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Ford Exec: Crisis Was A "Wake-Up Call"

Ford Motor Co. Chairman Bill Ford Jr. welcomes attendees to the National Summit in Detroit, Monday, June 15, 2009. The event is a three-day summit bringing the country's top business, labor, government and academic leaders together to develop a national economic agenda. (AP Photo/Carlos Osorio)
AP Photo/Carlos Osorio
Ford Motor Co. Executive Chairman Bill Ford says the worst economic crisis in decades has been a wake-up call to the nation that its industrial base is eroding and should be rebuilt.

Ford spoke at the kick-off Monday of the National Summit, a conference of prominent business, government and academic leaders.

Ford said he didn't know the ramifications of having the U.S. government so heavily involved and invested in the auto industry.

But he said the Automotive Task Force acted very responsibly in quickly addressing the industry as it threatened the health of supplier firms. "Because if the supply base melted down, it would take down not just Ford, GM and Chrysler but, frankly, Toyota, Honda and everybody else who produces here as well."

The goal of the summit is to craft a plan to keep the U.S. competitive in manufacturing, energy, technology and the environment.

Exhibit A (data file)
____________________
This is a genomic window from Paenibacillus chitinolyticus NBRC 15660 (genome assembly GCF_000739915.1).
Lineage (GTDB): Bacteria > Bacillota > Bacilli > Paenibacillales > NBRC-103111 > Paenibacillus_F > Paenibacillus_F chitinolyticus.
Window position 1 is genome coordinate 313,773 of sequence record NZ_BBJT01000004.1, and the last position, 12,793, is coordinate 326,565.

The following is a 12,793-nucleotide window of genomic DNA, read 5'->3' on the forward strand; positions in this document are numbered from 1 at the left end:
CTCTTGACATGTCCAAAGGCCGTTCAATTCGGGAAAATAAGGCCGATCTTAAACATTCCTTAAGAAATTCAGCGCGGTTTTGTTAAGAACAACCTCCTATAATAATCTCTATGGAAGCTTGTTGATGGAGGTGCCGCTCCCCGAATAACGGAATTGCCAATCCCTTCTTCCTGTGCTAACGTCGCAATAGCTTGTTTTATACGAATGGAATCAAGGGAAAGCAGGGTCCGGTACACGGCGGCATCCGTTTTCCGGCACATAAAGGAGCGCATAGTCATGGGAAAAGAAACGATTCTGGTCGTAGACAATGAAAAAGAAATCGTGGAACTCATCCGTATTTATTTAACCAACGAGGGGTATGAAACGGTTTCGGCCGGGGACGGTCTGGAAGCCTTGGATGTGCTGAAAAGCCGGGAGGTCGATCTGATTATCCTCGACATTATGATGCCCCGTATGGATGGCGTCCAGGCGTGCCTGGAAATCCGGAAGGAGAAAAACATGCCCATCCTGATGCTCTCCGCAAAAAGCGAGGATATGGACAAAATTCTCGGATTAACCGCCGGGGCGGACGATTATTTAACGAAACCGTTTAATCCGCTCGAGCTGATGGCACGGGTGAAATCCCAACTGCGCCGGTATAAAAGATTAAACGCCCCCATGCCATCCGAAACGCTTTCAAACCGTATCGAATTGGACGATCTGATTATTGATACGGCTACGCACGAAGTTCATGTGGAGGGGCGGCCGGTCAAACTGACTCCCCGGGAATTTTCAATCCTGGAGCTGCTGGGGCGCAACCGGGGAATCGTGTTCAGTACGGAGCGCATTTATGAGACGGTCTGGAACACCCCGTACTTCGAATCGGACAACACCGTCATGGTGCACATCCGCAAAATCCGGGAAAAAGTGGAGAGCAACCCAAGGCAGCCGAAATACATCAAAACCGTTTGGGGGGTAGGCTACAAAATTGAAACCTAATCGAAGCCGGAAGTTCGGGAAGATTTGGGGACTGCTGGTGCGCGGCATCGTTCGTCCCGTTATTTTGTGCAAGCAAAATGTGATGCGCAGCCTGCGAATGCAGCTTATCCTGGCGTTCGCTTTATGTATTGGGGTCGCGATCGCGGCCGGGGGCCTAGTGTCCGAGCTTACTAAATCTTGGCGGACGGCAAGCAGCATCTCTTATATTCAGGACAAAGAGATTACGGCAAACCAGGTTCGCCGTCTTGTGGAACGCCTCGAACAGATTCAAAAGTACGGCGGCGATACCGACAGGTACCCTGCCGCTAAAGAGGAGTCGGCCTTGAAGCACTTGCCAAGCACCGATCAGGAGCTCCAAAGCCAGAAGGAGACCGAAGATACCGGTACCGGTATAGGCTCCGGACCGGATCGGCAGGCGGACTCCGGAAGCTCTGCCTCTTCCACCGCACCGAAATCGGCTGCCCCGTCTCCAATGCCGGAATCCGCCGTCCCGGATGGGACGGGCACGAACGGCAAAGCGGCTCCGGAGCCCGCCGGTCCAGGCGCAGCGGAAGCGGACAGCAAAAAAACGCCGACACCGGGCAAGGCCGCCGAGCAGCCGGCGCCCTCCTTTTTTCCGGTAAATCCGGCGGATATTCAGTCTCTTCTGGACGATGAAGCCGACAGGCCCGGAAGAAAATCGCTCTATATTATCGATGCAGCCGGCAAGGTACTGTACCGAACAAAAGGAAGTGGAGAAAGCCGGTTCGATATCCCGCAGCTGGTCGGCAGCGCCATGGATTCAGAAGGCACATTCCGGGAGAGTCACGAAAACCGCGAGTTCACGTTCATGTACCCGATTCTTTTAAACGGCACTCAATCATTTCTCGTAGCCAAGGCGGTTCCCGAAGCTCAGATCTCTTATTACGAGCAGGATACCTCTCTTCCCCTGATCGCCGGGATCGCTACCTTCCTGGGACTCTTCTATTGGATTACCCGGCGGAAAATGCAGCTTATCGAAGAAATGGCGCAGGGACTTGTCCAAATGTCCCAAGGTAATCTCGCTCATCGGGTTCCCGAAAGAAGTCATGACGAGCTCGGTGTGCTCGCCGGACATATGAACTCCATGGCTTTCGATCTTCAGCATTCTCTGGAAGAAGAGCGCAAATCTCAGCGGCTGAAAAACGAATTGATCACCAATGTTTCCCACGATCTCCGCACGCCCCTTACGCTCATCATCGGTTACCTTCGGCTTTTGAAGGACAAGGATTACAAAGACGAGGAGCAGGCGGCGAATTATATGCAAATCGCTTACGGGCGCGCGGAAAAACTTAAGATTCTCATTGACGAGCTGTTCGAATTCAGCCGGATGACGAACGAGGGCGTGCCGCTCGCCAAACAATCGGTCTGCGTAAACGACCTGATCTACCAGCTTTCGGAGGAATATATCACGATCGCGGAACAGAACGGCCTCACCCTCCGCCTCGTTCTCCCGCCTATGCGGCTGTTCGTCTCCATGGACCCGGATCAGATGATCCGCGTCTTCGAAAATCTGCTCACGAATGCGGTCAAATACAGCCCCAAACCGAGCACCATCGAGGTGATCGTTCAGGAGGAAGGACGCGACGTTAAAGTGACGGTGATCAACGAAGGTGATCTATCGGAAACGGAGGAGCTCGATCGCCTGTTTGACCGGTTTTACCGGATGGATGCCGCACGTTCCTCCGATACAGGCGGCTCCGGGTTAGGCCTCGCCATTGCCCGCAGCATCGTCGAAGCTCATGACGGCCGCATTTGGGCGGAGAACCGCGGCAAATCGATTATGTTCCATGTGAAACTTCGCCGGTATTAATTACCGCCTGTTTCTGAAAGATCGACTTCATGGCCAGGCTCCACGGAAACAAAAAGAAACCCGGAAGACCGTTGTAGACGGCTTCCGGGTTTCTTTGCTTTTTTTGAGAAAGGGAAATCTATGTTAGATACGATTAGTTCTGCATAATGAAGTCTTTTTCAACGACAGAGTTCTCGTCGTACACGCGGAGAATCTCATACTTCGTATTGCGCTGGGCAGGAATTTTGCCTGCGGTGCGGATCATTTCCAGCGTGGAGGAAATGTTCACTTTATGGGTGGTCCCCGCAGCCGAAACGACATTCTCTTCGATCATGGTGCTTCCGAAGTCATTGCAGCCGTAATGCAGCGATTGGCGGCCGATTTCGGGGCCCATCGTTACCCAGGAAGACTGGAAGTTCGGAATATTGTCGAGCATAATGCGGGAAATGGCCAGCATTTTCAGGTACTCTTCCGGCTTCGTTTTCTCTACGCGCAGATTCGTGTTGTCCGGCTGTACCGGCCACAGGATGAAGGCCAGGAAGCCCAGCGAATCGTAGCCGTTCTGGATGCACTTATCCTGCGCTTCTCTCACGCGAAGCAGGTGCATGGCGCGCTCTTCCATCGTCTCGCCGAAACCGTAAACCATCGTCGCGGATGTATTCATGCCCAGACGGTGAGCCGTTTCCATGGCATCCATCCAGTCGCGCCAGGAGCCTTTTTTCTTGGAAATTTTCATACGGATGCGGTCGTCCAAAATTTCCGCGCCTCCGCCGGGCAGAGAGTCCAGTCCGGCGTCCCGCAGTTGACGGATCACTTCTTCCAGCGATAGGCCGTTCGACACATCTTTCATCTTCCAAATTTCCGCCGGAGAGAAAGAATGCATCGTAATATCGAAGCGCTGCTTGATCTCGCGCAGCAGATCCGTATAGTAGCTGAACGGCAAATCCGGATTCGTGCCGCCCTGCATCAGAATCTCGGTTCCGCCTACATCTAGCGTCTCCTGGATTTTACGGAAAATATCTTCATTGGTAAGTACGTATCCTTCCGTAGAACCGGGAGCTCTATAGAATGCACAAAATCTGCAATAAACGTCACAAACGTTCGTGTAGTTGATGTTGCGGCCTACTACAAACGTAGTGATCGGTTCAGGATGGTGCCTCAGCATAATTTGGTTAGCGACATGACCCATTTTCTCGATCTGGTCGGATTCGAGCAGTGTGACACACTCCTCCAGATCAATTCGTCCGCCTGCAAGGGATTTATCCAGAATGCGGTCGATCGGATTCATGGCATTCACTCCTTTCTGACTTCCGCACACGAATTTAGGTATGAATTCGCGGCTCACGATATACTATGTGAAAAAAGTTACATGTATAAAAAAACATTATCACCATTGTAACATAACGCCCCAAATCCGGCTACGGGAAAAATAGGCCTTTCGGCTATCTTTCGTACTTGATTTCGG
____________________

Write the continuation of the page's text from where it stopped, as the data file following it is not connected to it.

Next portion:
Nearly 3,000 attendees are expected during the 3-day event.

Ford is co-chairing the summit with Dow Chemical Co. CEO Andrew Liveris.

Liveris says the summit's goal is to turn a "to-do list into a national agenda."

"We still have an economic engine that is sluggish at best," Liveris said. "It's sluggish because we have forgotten that the life force and strength of this country was built by American industry. We became enamored with making money from money … and we forgot that making things - real, tangible things - still matters."

He called for policies to rebuild a strong industrial base, improve education, secure a stable energy supply, encourage environmental sustainability, and support a technology and R&D sector that is "second-to-none."

"As much as we'd like to believe in it, there is no silver bullet" to the current economic crisis, Liveris said. "There is no one single policy or regulation that will raise us above the problems we have today. The solutions - when they come - must be expansive."

Detroit is also the site of the People's Summit. Thousands converged on Grand Circus Park to participate in marches and rallies to raise awareness about the effects of the economic crisis.

A rally is scheduled Tuesday outside General Motors' headquarters.

"We need to have to declare Detroit and the Midwest area 'ground zero,'" said demonstrator Teresa Gutierrez. "So if the Obama administration and the government finds trillions to bail out the banks and the corporations, then we know that there's money for the people."

"Working people are losing their jobs, who are losing their homes, losing their healthcare and pensions. So we feel only the people can come up with a proper economic stimulus program to actually turn the economy around," said another participant, Abayomi Azikilue.

Organizers said the economic problems of U.S. citizens are being overlooked. They want the federal government to design an economic bill of rights for poor and working people. They also seek a moratorium on foreclosures and evictions and universal health care.

Matt Friedman, a spokesperson for the National Summit, said the Summit's participants are "very serious about coming here to Detroit to begin to address problems."